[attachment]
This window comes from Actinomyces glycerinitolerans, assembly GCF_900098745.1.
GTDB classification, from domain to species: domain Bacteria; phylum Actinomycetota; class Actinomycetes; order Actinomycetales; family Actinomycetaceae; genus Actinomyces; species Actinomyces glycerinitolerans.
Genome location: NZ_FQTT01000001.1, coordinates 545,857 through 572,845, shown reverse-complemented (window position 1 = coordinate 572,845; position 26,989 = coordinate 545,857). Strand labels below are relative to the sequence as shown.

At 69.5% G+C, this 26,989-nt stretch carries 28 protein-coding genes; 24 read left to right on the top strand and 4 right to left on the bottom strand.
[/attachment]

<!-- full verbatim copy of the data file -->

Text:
This window comes from Actinomyces glycerinitolerans, assembly GCF_900098745.1.
GTDB classification, from domain to species: domain Bacteria; phylum Actinomycetota; class Actinomycetes; order Actinomycetales; family Actinomycetaceae; genus Actinomyces; species Actinomyces glycerinitolerans.
Genome location: NZ_FQTT01000001.1, coordinates 545,857 through 572,845, shown reverse-complemented (window position 1 = coordinate 572,845; position 26,989 = coordinate 545,857). Strand labels below are relative to the sequence as shown.

At 69.5% G+C, this 26,989-nt stretch carries 28 protein-coding genes; 24 read left to right on the top strand and 4 right to left on the bottom strand.